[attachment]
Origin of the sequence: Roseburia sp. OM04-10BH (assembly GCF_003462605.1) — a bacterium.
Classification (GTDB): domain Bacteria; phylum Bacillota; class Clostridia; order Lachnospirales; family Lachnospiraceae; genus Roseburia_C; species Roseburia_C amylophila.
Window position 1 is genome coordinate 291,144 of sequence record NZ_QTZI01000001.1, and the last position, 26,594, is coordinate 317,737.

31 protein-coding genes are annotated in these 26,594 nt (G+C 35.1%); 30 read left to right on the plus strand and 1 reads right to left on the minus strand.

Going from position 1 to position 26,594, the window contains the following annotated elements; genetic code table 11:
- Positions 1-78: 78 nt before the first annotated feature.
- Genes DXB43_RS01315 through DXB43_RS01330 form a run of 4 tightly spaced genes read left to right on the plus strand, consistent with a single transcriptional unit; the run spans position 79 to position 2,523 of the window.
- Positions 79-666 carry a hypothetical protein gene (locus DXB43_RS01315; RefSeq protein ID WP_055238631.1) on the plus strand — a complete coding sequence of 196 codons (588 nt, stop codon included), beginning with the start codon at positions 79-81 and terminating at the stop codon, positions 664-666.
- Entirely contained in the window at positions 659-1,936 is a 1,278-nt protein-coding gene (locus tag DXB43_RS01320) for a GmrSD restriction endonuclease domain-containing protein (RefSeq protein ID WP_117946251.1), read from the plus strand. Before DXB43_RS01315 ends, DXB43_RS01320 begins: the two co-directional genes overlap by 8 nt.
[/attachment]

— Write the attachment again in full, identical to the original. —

Origin of the sequence: Roseburia sp. OM04-10BH (assembly GCF_003462605.1) — a bacterium.
Classification (GTDB): domain Bacteria; phylum Bacillota; class Clostridia; order Lachnospirales; family Lachnospiraceae; genus Roseburia_C; species Roseburia_C amylophila.
Window position 1 is genome coordinate 291,144 of sequence record NZ_QTZI01000001.1, and the last position, 26,594, is coordinate 317,737.

31 protein-coding genes are annotated in these 26,594 nt (G+C 35.1%); 30 read left to right on the plus strand and 1 reads right to left on the minus strand.

Going from position 1 to position 26,594, the window contains the following annotated elements; genetic code table 11:
- Positions 1-78: 78 nt before the first annotated feature.
- Genes DXB43_RS01315 through DXB43_RS01330 form a run of 4 tightly spaced genes read left to right on the plus strand, consistent with a single transcriptional unit; the run spans position 79 to position 2,523 of the window.
- Positions 79-666 carry a hypothetical protein gene (locus DXB43_RS01315; RefSeq protein ID WP_055238631.1) on the plus strand — a complete coding sequence of 196 codons (588 nt, stop codon included), beginning with the start codon at positions 79-81 and terminating at the stop codon, positions 664-666.
- Entirely contained in the window at positions 659-1,936 is a 1,278-nt protein-coding gene (locus tag DXB43_RS01320) for a GmrSD restriction endonuclease domain-containing protein (RefSeq protein ID WP_117946251.1), read from the plus strand. Before DXB43_RS01315 ends, DXB43_RS01320 begins: the two co-directional genes overlap by 8 nt.